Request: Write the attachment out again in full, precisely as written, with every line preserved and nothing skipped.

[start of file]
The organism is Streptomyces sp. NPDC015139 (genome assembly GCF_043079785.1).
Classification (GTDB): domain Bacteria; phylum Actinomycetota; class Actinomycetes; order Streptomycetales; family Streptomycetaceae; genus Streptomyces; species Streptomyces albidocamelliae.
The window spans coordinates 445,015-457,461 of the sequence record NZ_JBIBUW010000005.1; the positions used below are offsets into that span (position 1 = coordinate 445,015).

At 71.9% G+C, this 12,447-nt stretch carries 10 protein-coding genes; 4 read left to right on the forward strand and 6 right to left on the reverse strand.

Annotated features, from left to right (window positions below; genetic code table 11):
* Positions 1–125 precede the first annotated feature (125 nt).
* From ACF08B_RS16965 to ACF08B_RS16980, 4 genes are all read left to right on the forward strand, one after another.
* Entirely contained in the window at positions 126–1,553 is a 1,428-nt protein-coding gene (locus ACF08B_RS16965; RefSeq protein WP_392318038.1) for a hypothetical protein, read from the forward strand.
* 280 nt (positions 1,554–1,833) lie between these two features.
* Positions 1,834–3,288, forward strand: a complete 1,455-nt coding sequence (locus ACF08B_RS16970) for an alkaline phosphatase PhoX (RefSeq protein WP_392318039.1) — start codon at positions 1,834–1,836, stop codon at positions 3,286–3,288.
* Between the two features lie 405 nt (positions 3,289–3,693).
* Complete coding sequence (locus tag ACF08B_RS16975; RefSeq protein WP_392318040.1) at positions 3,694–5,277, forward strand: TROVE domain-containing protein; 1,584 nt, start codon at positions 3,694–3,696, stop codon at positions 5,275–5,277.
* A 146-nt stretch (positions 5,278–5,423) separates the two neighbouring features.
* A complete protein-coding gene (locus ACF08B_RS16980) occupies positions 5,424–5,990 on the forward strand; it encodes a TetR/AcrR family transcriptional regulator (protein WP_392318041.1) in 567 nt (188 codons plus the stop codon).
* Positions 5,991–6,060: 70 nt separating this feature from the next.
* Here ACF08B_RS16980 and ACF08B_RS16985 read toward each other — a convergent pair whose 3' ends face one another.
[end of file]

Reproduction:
The organism is Streptomyces sp. NPDC015139 (genome assembly GCF_043079785.1).
Classification (GTDB): domain Bacteria; phylum Actinomycetota; class Actinomycetes; order Streptomycetales; family Streptomycetaceae; genus Streptomyces; species Streptomyces albidocamelliae.
The window spans coordinates 445,015-457,461 of the sequence record NZ_JBIBUW010000005.1; the positions used below are offsets into that span (position 1 = coordinate 445,015).

At 71.9% G+C, this 12,447-nt stretch carries 10 protein-coding genes; 4 read left to right on the forward strand and 6 right to left on the reverse strand.

Annotated features, from left to right (window positions below; genetic code table 11):
* Positions 1–125 precede the first annotated feature (125 nt).
* From ACF08B_RS16965 to ACF08B_RS16980, 4 genes are all read left to right on the forward strand, one after another.
* Entirely contained in the window at positions 126–1,553 is a 1,428-nt protein-coding gene (locus ACF08B_RS16965; RefSeq protein WP_392318038.1) for a hypothetical protein, read from the forward strand.
* 280 nt (positions 1,554–1,833) lie between these two features.
* Positions 1,834–3,288, forward strand: a complete 1,455-nt coding sequence (locus ACF08B_RS16970) for an alkaline phosphatase PhoX (RefSeq protein WP_392318039.1) — start codon at positions 1,834–1,836, stop codon at positions 3,286–3,288.
* Between the two features lie 405 nt (positions 3,289–3,693).
* Complete coding sequence (locus tag ACF08B_RS16975; RefSeq protein WP_392318040.1) at positions 3,694–5,277, forward strand: TROVE domain-containing protein; 1,584 nt, start codon at positions 3,694–3,696, stop codon at positions 5,275–5,277.
* A 146-nt stretch (positions 5,278–5,423) separates the two neighbouring features.
* A complete protein-coding gene (locus ACF08B_RS16980) occupies positions 5,424–5,990 on the forward strand; it encodes a TetR/AcrR family transcriptional regulator (protein WP_392318041.1) in 567 nt (188 codons plus the stop codon).
* Positions 5,991–6,060: 70 nt separating this feature from the next.
* Here ACF08B_RS16980 and ACF08B_RS16985 read toward each other — a convergent pair whose 3' ends face one another.